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Physics/Magnet powered rail gun


QUESTION: My question is about a similar device to the following:

The device I thinking of is a simple device using several angled magnets on either side of a rail. The device accelerates a steel ball from rest to certain velocity when it is placed at one end of the 'gun' .

Does the working of the device depend on the initial speed of the steel ball - at which speed it is rolled into the device?

This will lead to a follow up question..

ANSWER: Of course it depends on the initial velocity of the ball.  You'd have to give me a lot more detail about the strength of the magnets and the makeup of the balls and so on for that device to make the least little bit of sense.

---------- FOLLOW-UP ----------

QUESTION: I apologize for not being more specific.

What I meant was, that if the exit speed from the permanent magnet rail gun is 3 m/s for example, does it make a difference if the steel ball is rolled into the device at different speeds, that is, for example walking speed, 1.6 m/s approximately, or 0.1 m/s or 0.001 m/s or any speed in between? Will the exit speed vary ?

Basically I am asking how tolerant the device is to input speeds of the steel ball - will it the steel ball simply stop in its tracks because the input speed is too high or too low?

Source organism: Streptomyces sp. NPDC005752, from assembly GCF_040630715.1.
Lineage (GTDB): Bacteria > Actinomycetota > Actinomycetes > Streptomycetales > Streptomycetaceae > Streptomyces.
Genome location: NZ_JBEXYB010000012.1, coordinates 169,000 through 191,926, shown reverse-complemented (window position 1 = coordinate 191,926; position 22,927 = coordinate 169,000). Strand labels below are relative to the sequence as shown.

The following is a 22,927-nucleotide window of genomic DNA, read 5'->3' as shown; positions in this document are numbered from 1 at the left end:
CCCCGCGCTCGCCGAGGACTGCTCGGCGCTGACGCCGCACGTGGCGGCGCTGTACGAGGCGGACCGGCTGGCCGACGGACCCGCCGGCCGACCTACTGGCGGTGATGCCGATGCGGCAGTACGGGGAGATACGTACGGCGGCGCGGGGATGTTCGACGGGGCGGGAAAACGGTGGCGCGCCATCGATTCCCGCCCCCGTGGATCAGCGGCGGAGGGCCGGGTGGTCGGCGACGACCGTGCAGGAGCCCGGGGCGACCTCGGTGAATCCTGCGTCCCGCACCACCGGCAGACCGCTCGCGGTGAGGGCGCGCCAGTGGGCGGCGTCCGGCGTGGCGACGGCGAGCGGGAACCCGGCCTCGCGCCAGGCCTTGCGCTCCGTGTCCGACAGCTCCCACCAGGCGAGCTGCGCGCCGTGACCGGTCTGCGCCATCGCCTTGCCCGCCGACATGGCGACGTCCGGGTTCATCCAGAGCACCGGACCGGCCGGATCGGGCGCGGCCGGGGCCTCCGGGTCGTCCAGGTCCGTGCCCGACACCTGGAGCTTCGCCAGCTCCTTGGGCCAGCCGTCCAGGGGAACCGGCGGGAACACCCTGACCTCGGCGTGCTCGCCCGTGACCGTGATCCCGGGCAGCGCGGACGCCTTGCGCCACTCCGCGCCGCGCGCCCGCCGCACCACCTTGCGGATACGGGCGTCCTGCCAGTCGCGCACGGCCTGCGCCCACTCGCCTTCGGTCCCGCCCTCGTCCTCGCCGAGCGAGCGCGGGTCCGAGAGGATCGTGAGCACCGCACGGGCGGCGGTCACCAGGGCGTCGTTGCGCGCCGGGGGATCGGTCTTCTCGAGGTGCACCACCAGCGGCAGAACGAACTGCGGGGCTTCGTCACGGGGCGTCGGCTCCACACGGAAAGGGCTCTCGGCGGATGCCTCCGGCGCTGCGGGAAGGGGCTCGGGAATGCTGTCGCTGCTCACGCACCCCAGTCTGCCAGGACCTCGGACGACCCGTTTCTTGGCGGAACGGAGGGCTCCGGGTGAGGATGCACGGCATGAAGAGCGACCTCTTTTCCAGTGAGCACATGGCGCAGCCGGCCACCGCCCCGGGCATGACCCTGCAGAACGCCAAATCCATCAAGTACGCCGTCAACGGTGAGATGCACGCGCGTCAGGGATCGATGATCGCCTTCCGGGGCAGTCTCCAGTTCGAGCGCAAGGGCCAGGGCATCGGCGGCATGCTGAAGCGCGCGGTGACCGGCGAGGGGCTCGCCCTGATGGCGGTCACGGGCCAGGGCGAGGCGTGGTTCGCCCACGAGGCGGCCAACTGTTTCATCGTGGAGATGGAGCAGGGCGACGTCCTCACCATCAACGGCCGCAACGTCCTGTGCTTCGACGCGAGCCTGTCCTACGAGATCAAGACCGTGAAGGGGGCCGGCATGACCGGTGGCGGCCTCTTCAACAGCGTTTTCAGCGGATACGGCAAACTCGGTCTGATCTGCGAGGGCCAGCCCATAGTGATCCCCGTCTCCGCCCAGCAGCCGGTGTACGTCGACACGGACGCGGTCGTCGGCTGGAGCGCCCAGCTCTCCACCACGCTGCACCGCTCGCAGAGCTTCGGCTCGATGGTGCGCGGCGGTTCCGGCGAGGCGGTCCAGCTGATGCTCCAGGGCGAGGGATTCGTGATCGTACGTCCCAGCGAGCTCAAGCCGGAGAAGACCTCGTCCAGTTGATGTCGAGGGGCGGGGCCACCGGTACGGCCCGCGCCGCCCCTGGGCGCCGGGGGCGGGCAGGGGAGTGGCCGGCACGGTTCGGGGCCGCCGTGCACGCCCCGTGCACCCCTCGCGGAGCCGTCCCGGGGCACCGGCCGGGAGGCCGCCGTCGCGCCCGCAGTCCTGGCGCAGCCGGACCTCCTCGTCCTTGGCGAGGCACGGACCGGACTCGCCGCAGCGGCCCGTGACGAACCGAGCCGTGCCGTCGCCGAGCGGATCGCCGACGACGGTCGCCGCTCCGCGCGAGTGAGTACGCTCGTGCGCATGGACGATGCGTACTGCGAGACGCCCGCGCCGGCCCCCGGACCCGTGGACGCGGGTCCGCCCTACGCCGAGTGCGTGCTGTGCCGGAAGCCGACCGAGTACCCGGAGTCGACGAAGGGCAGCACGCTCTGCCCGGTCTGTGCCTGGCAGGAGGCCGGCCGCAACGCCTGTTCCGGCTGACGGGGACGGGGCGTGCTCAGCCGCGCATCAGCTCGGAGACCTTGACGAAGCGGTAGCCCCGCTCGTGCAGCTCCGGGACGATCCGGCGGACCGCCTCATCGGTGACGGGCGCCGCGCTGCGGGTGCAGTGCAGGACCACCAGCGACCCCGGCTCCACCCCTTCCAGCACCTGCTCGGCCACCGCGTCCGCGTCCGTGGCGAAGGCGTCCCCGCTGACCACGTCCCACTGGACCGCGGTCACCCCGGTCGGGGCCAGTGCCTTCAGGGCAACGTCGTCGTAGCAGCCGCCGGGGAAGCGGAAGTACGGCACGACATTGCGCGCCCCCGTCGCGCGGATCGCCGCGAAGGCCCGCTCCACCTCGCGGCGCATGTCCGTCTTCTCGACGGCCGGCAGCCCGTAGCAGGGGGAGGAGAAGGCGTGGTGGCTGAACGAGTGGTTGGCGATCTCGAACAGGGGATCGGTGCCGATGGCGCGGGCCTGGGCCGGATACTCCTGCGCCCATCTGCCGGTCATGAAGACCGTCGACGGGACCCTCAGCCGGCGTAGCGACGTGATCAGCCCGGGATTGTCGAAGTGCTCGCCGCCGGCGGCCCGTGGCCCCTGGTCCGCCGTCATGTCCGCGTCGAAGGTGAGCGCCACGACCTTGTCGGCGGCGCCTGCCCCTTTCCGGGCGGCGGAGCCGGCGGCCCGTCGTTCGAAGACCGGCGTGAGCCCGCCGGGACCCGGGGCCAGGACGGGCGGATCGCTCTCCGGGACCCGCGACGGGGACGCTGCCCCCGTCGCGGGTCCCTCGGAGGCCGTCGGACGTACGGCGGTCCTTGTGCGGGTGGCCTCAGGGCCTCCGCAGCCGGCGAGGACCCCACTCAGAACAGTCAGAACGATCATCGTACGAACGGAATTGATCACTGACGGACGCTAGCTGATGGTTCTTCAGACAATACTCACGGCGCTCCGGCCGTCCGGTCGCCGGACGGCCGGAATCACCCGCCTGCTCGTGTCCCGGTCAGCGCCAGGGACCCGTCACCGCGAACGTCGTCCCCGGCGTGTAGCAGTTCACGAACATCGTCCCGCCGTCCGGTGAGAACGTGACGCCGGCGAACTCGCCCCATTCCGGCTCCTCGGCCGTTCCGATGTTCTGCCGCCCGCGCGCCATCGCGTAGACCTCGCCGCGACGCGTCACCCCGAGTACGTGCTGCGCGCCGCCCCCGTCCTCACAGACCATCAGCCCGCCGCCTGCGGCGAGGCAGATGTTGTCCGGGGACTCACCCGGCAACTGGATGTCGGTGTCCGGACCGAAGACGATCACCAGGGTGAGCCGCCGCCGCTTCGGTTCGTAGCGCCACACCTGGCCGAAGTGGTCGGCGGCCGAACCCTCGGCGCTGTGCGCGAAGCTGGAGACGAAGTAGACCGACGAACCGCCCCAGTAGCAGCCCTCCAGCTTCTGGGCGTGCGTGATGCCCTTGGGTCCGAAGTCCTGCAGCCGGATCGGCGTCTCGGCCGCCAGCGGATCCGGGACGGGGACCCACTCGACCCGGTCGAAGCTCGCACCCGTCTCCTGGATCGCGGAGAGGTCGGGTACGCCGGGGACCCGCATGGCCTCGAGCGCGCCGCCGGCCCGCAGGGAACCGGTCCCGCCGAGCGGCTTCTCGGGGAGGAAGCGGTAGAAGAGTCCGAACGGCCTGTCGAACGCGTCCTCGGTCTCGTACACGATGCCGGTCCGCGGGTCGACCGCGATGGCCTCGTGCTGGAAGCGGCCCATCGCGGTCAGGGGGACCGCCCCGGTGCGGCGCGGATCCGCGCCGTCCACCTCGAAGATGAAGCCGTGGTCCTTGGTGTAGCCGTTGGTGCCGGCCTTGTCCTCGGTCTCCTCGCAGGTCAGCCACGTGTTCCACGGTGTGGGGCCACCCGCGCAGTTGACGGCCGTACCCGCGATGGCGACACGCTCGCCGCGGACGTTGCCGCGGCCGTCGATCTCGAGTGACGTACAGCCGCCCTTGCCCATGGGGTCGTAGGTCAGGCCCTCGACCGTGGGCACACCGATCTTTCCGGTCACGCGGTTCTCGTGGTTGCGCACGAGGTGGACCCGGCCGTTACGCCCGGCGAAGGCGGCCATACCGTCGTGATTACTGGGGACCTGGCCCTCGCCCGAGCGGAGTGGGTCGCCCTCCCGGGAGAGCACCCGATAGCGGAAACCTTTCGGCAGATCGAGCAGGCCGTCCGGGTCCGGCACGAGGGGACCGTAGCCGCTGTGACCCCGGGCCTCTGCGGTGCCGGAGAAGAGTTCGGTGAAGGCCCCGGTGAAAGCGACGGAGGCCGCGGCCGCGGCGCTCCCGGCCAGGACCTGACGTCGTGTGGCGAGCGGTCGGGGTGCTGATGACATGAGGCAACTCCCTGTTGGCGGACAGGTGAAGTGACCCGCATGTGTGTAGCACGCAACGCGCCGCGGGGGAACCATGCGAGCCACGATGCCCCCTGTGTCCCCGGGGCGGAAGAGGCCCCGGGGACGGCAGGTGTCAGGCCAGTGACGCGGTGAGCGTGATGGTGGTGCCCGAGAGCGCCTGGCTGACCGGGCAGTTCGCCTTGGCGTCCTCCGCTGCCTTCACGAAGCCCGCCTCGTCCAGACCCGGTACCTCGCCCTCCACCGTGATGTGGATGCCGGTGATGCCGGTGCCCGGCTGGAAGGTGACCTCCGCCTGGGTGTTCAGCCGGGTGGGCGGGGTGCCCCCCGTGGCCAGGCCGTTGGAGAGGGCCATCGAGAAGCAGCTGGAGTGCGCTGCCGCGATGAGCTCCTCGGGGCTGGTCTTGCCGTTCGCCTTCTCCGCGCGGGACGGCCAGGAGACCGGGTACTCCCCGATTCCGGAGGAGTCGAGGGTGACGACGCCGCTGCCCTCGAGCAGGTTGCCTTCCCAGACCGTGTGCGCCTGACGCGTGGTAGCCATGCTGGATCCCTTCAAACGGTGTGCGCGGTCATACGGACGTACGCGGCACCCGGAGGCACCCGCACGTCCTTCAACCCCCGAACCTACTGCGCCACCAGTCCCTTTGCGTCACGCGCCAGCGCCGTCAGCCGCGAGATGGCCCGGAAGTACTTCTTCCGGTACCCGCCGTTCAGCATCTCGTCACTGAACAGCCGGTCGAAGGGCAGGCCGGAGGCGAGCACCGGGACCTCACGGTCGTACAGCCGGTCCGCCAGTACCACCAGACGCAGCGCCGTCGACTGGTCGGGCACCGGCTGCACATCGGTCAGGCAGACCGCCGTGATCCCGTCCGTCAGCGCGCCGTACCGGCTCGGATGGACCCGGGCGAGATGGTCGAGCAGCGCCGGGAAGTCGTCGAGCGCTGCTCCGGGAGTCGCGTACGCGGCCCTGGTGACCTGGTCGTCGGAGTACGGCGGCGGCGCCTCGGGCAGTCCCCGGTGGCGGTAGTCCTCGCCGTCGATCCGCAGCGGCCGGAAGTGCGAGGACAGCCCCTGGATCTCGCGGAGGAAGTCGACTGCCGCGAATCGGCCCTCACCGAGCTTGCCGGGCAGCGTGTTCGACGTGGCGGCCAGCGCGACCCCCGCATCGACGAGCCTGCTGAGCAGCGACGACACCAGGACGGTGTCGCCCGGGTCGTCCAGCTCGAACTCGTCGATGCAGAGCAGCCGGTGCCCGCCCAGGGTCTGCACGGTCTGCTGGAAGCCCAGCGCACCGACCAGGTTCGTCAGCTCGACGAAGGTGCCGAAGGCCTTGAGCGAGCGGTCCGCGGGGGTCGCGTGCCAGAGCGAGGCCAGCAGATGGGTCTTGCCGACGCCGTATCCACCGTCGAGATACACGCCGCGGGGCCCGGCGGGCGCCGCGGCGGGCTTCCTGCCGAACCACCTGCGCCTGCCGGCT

The device I am talking about is best represented by this image:

ANSWER: The image page you sent me to has dozens of rail guns on it, so that really wasn't helpful.  It should not matter too much what the input speed of your projectile is, really, as long as the entry time coincides with whatever you're using to power it.  Are you using an electrical pulse? If you're just using some arrangement of permanent magnets or something then it's not really a classical rail gun.  It really isn't clear which type of gun you're trying to build...

---------- FOLLOW-UP ----------

QUESTION: The rail gun I am referring to is the one on the top of the page. I am referring to an arrangement of permanent magnets.

Without moving the permanent magnets, I don't see how you add energy to the ball in question.  But for any Gauss/rail gun your final velocity should be largely determined by the structure itself and not at all by the input velocity at such low energies compared to the final energy.


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Dr. Stephen O. Nelson


I can answer most basic physics questions, physics questions about science fiction and everyday observations of physics, etc. I'm also usually good for science fair advice (I'm the regional science fair director). I do not answer homework problems. I will occasionally point out where a homework solution went wrong, though. I'm usually good at explaining odd observations that seem counterintuitive, energy science, nuclear physics, nuclear astrophysics, and alternative theories of physics are my specialties.


I was a physics professor at the University of Texas of the Permian Basin, research in nuclear technology and nuclear astrophysics. My travelling science show saw over 20,000 students of all ages. I taught physics, nuclear chemistry, radiation safety, vacuum technology, and answer tons of questions as I tour schools encouraging students to consider careers in science. I moved on to a non-academic job with more research just recently.

Ph. D. from Duke University in physics, research in nuclear astrophysics reactions, gamma-ray astronomy technology, and advanced nuclear reactors.

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